Date Thesis Awarded

4-2014

Document Type

Honors Thesis

Degree Name

Bachelors of Science (BS)

Department

Biology

Advisor

Emmett Duffy

Committee Member

Jonathan Allen

Committee Member

Matthias Leu, Harmony Dalgleish

Abstract

Invasive species often impact community structure and function differently in their introduced range than their native range. Understanding the mechanisms that drive the differences in ecological function of native and invasive species can provide valuable insight into the nature of trophic interactions, as well as the organization of natural communities. For example, Ampithoe valida, an epifaunal amphipod, is invasive to San Francisco Bay, California where it thrives at high densities and directly consumes eelgrass. However, in its native range of Chesapeake Bay, A. valida is found at low densities and preferentially consumes algae. This study manipulated amphipod density and source (e.g. native and introduced range), food type, and plant tissue origin in a series of experiments to determine if plant traits or animal traits are responsible for the differences in feeding patterns of A. valida across its native and invaded range. A linear mixed effects model was used to analyze the multiple-choice feeding preference experiments. This model framework is a novel and more powerful approach to analyzing food preferences as it provides a more flexible analysis than traditional methods, and accounts more rigorously for known sources of variation that traditional methods may incorrectly analyze. Contrary to expectations from field data, native A. valida consumed significantly more eelgrass than invasive A. valida under high mesograzer densities. Both native and invasive amphipods preferentially consumed eelgrass over Gracilaria spp. in the presence of conspecifics, while amphipods placed at low densities exhibited no preference for eelgrass. There was no evidence of increased palatability of Chesapeake Bay eelgrass to account for the increased consumption of eelgrass by native amphipods. However, native amphipods were significantly larger than invasive amphipods, and thus, consumption of eelgrass by native amphipods in these feeding experiments may be driven, in part, by their larger size.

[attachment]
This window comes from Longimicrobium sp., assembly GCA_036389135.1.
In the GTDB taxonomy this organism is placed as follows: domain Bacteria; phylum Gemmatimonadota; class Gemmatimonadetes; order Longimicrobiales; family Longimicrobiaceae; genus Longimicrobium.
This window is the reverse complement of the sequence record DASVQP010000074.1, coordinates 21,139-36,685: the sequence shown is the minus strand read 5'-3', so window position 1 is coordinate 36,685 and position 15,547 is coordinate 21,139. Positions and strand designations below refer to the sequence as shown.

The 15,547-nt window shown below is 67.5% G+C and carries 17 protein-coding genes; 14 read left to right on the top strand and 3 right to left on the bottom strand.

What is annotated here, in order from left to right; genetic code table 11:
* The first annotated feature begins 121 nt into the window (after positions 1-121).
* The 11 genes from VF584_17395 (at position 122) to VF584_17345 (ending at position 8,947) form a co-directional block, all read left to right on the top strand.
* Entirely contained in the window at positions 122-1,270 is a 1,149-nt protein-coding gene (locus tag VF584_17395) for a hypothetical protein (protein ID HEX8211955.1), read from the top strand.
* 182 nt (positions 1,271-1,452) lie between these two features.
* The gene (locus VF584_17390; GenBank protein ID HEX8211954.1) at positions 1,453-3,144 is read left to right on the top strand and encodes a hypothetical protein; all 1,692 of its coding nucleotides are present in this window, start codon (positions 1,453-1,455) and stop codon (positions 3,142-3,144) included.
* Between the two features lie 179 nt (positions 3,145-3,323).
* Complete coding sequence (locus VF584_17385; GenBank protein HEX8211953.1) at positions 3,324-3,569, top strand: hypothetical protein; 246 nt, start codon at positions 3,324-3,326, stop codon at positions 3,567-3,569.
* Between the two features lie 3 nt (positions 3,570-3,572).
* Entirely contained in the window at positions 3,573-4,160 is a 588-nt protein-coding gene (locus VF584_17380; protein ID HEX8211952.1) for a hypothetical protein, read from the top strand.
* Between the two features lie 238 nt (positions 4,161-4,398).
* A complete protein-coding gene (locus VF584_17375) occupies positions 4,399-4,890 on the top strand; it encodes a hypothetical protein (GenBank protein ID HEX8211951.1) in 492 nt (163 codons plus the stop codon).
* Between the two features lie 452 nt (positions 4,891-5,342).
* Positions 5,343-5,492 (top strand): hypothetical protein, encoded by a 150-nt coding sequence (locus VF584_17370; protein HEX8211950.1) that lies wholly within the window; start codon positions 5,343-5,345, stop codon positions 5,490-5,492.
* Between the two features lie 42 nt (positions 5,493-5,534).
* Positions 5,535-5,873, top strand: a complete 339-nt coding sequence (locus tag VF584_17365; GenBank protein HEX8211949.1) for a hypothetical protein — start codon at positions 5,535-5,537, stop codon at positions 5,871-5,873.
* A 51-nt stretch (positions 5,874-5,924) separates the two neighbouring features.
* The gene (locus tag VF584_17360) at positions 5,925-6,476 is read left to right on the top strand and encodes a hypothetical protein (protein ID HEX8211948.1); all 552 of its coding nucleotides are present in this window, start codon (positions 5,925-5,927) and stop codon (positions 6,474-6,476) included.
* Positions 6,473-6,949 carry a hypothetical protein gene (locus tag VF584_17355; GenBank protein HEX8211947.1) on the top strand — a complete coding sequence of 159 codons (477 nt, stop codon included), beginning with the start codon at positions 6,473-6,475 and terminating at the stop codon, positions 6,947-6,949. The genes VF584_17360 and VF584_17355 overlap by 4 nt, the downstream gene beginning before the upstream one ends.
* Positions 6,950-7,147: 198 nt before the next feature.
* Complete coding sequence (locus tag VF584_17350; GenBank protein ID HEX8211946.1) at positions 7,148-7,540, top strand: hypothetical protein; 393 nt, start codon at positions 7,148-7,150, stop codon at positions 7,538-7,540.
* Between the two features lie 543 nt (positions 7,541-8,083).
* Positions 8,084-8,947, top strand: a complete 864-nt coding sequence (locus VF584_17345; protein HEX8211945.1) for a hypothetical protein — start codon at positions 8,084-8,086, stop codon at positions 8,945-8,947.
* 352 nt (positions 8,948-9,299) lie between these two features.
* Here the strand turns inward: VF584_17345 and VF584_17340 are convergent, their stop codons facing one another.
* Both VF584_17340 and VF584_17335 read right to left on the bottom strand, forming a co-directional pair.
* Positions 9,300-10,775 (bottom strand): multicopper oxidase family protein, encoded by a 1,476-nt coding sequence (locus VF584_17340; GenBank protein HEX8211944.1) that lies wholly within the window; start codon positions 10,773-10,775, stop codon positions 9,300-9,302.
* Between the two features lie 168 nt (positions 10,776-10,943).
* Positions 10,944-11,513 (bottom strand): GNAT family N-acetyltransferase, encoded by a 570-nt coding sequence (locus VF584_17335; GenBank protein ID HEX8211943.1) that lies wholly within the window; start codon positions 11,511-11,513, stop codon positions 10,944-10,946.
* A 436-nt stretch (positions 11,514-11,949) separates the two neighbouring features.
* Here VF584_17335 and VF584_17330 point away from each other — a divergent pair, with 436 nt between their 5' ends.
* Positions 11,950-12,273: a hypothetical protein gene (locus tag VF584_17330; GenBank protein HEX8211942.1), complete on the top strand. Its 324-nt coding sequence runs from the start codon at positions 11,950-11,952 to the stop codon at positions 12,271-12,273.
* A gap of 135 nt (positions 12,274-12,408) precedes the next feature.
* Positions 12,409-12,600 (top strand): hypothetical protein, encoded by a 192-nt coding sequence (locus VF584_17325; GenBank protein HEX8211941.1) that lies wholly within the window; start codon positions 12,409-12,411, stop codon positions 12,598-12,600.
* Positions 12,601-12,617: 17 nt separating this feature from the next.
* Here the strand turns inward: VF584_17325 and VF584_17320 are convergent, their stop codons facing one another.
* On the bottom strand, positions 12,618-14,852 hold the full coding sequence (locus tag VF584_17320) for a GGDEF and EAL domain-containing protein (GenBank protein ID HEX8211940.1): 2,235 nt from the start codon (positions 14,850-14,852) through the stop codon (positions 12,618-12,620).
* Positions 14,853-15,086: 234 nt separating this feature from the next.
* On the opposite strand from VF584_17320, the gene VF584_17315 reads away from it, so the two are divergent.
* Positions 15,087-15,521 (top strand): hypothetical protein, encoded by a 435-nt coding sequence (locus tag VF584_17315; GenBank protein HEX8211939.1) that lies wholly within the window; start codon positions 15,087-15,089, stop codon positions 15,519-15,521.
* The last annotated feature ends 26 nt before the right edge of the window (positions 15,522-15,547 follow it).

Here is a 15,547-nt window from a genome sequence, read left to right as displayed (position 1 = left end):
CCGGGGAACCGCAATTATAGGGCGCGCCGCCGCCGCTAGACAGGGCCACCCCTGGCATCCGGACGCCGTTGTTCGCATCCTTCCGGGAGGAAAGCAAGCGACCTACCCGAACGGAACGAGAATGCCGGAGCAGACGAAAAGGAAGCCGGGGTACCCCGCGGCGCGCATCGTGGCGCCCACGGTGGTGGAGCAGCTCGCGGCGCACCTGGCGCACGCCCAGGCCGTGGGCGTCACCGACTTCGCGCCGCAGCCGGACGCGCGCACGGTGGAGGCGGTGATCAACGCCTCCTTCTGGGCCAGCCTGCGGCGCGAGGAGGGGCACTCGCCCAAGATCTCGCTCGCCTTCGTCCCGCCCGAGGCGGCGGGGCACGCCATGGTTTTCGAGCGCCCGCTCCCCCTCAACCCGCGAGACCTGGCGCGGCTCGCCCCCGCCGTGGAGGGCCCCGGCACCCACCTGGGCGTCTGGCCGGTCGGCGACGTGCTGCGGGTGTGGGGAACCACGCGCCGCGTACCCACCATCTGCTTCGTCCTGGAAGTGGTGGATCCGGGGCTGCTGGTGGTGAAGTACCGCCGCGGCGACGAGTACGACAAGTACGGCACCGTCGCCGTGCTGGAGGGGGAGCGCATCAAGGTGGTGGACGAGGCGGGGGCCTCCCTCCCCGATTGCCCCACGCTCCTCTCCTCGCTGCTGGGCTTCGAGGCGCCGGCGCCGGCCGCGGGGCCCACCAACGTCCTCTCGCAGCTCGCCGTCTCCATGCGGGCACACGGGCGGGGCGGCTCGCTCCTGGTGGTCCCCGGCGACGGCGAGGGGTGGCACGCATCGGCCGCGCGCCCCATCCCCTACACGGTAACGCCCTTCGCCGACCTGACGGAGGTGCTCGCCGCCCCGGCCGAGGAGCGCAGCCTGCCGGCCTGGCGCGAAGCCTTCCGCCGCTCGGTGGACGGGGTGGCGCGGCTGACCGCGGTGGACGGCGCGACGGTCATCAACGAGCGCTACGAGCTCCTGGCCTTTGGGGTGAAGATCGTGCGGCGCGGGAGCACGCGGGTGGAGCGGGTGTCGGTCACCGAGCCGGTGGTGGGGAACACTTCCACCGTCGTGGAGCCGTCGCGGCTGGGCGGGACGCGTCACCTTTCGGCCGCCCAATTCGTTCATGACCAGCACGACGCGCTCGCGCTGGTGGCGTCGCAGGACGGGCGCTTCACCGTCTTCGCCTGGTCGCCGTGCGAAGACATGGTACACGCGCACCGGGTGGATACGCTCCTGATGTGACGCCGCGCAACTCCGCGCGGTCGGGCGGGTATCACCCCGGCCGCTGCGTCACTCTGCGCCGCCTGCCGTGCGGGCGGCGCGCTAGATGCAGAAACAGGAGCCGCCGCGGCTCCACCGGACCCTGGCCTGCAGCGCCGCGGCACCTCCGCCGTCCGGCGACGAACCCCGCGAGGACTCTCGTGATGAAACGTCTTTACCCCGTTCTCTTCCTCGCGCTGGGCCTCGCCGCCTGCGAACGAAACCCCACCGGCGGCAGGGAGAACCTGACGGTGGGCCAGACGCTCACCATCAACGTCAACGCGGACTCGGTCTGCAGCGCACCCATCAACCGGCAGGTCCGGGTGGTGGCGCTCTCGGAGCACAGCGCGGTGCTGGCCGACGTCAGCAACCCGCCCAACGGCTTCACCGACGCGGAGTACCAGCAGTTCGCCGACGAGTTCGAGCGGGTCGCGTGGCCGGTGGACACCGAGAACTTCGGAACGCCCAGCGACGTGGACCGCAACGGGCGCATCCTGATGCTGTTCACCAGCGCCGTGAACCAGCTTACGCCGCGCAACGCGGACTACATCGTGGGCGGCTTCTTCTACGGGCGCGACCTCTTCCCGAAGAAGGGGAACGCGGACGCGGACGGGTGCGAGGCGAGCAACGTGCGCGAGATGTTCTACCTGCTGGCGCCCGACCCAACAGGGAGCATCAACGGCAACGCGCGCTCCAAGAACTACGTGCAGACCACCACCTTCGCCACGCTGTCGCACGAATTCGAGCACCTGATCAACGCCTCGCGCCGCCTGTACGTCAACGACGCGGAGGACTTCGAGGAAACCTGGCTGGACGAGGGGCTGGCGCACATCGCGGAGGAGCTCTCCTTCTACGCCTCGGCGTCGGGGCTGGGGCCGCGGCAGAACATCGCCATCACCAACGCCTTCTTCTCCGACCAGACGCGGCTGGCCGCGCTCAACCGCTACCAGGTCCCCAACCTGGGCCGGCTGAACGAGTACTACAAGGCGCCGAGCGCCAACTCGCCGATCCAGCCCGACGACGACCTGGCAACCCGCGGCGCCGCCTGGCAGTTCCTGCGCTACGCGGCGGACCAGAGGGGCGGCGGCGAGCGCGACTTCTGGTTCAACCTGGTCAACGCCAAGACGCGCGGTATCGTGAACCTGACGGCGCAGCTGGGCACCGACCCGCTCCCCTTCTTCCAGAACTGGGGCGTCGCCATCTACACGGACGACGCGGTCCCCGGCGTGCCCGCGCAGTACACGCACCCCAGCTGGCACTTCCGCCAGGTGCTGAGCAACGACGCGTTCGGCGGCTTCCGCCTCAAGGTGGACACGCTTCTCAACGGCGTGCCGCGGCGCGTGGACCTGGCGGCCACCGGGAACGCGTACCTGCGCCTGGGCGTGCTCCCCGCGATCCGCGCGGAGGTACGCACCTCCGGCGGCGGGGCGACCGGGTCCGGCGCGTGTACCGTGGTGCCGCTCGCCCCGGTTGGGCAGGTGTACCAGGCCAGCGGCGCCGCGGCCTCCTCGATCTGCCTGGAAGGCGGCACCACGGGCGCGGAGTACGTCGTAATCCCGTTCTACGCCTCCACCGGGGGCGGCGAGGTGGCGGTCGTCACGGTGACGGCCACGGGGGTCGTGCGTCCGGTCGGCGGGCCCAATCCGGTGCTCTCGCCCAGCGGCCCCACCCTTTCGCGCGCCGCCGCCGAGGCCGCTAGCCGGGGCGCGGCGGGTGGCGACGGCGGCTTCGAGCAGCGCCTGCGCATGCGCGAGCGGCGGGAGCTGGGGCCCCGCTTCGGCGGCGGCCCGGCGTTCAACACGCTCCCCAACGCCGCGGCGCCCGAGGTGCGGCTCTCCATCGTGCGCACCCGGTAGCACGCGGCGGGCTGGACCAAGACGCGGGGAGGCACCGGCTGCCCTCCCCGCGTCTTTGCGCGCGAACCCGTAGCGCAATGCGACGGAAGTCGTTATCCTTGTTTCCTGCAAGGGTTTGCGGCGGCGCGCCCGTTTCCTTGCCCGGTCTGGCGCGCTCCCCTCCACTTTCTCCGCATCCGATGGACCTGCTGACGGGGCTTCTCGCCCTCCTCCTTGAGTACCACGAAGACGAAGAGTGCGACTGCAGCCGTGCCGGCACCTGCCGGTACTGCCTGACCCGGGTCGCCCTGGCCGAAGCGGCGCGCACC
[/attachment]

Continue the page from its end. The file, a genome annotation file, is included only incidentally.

Included in

Biology Commons

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